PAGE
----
candlestick

1822-1823


The Collected Letters, Volume 2


-----

TC TO MARGARET A. CARLYLE; 16 April 1823; DOI: 10.1215/lt-18230416-TC-MAC-01; CL 2:335-338.


TC TO MARGARET A. CARLYLE

3. Moray-street, Wednesday—[16 April 1823]

My dear Mother,

I was in a monstrous hurry when your letter found me to-day, or rather when I found it: we had begun our new system at Buller's this morning—where I am henceforth to breakfast &c as we used to do before the College Classes commenced. This had driven me off my aims, a good deal; and the aberration was increased by an unfortunate incident which feel [fell] out last night. A box of cut glass and other precious ware had been stolen last night; and poor Mrs Buller, whose husband is absent, not knowing how to act, made an instant appeal to me. I was in consequence obliged to sally forth, and take counsel with Thief-catchers and various other anomalous characters; and it was on my round of inquiries that I struck in by Moray-street, for a rest and a whiff of narcotic, that I discovered your letter and box in waiting for me. The box has at length been discovered, plundered of some articles, yet still retaining its most valuable contents: I have escaped for an hour, and am down scribbling to you with great zeal. Of course, I feel very tired and confused; but you will receive my lucubrations with patience or favour, whatever be their kind, and so “I pay no regard to that.”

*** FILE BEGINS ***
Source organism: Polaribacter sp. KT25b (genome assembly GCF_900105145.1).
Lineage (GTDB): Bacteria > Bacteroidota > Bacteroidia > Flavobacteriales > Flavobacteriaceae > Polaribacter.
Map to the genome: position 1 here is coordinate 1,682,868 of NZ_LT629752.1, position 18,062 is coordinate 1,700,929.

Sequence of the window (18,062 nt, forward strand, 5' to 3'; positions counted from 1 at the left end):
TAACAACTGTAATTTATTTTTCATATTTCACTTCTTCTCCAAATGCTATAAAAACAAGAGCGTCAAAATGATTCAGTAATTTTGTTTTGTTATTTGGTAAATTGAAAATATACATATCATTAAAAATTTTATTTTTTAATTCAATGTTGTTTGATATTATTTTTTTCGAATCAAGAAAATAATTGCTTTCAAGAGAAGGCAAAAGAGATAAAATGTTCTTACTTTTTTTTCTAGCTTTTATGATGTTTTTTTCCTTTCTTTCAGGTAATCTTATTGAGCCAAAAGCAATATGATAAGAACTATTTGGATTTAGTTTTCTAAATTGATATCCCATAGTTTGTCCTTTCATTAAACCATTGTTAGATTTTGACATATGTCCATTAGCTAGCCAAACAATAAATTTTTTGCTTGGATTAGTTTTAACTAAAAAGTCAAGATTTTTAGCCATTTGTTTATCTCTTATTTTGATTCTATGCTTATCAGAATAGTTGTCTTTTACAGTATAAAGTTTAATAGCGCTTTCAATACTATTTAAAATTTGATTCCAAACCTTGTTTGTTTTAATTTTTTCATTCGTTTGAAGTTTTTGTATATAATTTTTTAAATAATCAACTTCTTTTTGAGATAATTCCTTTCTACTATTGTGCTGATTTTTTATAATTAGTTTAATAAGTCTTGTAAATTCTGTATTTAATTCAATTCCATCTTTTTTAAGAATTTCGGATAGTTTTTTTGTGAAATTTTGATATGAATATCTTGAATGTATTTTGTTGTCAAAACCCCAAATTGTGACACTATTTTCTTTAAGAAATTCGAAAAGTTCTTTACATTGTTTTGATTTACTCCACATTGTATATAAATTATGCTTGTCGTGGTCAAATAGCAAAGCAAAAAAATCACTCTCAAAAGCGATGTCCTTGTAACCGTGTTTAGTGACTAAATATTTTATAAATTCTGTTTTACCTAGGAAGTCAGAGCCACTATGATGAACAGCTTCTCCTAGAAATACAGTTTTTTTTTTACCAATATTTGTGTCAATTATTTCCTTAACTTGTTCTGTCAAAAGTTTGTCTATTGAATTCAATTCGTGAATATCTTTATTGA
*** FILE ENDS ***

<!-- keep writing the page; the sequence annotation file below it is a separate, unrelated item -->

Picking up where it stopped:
You are improving greatly in penmanship: I wish you would study it completely, and write to me far oftener. After a few trials, it would grow quite easy and pleasant to you. Nothing gratifies me more than to hear of your welfare; or to hear as it were the sound of your Motherly voice at all.

We are all astir here, going to the four winds, in search of summer habitations. Old Buller went away yesterday with his youngest boy1 to place him in a Boarding-school in Surrey: and the moment he returns from London, we all set out to the Highlands. They have taken a nine-months lease of that house “away by the back o' Dunkeld,”2 and are to enter on possession at the middle of May. I rejoice very cordially in the prospect of getting out to the country on any terms; and this Dunkeld, they say, has many charms besides those of greenness and fresh air. There are mountains around it and water-falls and what not: Our house, which is six miles above Dunkeld, stands within a short ride of Killiecrankie,3 the most horrible monster of a place in all the north: I expect great pleasure in looking over all these wild things; for I am determined to have up that beastie,4 and to scamper about on the outside of it over the whole region.